Historic Iron Building
Watervliet, New York
|Area||142 acres (57 ha)|
|Governing body||U.S. Army|
|NRHP Reference #||66000503|
|Added to NRHP||November 13, 1966|
|Designated NHL||November 13, 1966|
The Watervliet Arsenal // is an arsenal of the United States Army located in Watervliet, New York, on the west bank of the Hudson River. It is the oldest continuously active arsenal in the United States, and today produces much of the artillery for the army, as well as gun tubes for cannons, mortars, and tanks. It has been a National Historic Landmark since 1966.
The arsenal was founded in 1813 to support the War of 1812, and was designated as the Watervliet Arsenal in 1817. It occupies 142 acres (57 ha) of land, approximately 8 miles (13 km) north of Albany, New York. The location is adjacent to the Hudson River. The site contains manufacturing, administrative offices, storage areas, and a museum tracing weaponry from the 17th century through modern times. It also contains the Army's Benet Laboratories, which does product development, improvement, research, and testing.
The Arsenal also contains Recruiting Station Albany, the headquarters of a United States Marine Corps recruiting station.
On 17 February 2009, the headquarters of the United States Army Albany Recruiting Battalion relocated to Watervliet Arsenal from its old location on Wolf Road
In addition, the Arsenal Business & Technology Partnership serves as a site manager on behalf of the Army that manages all private sector tenant activity. There are currently 16 private sector tenants on the site.
The arsenal was chosen to be built at the edge of the village of Gibonsville, directly opposite Troy, New York. It was chosen to be built there due to its key location on the Hudson River, only 60 miles (97 km) from Lake Champlain, 140 miles (230 km) from New York City, and a short distance via the Mohawk River to Lake Ontario. During the early stages of the War of 1812, attacks could be expected from many key ports and other locations. At the time, the Colonel of Ordnance was Decius Wadsworth; he originally designated the arsenal to produce fixed ammunition and small articles of equipment including gun carriages, drag ropes, ladles, wormers, sponges, and shot. The original plot of land acquired by the Department of Ordnance was 12 acres (49,000 m2). Construction began in the summer of 1813 on fourteen buildings: south and north gun houses, a brick arsenal, two stables, a guard house, commanding officer's quarters, a woodshed, two enlisted men's quarters, a hospital and one office. The cost for the land was US$2,585.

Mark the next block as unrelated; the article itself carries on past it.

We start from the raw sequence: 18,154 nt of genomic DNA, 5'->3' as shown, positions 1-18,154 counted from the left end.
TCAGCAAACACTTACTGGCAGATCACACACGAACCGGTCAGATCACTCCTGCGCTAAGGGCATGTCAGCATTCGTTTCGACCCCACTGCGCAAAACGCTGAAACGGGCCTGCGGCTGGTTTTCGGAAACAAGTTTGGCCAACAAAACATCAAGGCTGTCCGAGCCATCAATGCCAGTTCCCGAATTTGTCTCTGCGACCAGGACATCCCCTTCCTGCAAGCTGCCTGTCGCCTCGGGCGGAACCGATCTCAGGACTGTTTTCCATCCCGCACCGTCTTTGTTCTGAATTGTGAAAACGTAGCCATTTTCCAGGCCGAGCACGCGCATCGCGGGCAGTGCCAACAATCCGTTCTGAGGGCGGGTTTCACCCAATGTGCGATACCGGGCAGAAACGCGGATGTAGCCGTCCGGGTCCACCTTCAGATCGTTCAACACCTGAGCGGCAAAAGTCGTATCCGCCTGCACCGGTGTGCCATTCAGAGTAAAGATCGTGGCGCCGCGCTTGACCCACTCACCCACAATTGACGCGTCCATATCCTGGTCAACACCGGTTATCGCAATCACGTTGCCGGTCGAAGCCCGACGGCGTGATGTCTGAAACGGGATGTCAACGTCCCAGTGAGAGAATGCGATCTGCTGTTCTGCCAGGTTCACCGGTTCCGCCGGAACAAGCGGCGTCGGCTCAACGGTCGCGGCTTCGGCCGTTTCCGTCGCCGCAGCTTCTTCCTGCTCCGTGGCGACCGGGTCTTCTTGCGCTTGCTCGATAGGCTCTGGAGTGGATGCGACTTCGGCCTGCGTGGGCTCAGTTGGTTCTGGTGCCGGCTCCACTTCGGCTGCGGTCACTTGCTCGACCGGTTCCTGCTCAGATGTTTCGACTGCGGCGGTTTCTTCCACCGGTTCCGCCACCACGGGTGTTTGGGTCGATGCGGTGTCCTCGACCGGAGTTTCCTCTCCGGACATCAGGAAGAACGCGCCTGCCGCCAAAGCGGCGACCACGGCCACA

Nearly 70 years after the arsenal produced its first products it was finally thrust into national prominence when in the late 1880s the arsenal became the Army’s first large caliber cannon manufacturer. During this period, production moved from the manufacturing of saddles and gun carriages to cannons. Remnants of this period are still in operation today as evidenced by the continued use of historic Building 110, “The Big Gun Shop,” for manufacturing missions. This gun shop once produced 16-inch guns and many other weapons for the United States Army Coast Artillery Corps.
Today's arsenal is relied upon by U.S. and foreign militaries to produce the most advanced, high tech, high powered weaponry for tank, howitzer, and mortar systems. It is also the only domestic manufacturer for U.S. Army large-caliber breeches and gun tubes. This National Historic Registered Landmark has an annual economic benefit to the local community in excess of $100 million.
- List of National Historic Landmarks in New York
- National Register of Historic Places listings in Albany County, New York
- "National Register Information System". National Register of Historic Places. National Park Service. 2007-01-23.
- "Watervliet Arsenal". National Historic Landmark summary listing. National Park Service. 2007-09-11.
- Robert W. Craig and Lauren Archibald (October 1985). "National Register of Historic Places Inventory-Nomination: Watervliet Arsenal" (pdf). National Park Service. and PDF (4.77 MiB)
- Crowe, Kenneth (8 August 2014). "Plans dropped for revamped Watervliet Arsenal Museum". Albany Times Union. Retrieved 10 August 2014.
- 1813-1993 The Watervliet Arsenal; A Chronology of the Nation's Oldest Arsenal. edited and compiled by James V. Murray and John Swantek
|Wikimedia Commons has media related to Watervliet Arsenal.|
- Official website
- Arsenal Public Affairs Facebook Page (https://www.facebook.com/#!/WatervlietArsenal)
- Arsenal Flickr Page (http://www.flickr.com/photos/69610950@N03/)
- Arsenal Twitter Page (http://twitter.com/Watervliet_Army)
- Historic American Engineering Record (HAER) No. NY-1-A, "Watervliet Arsenal"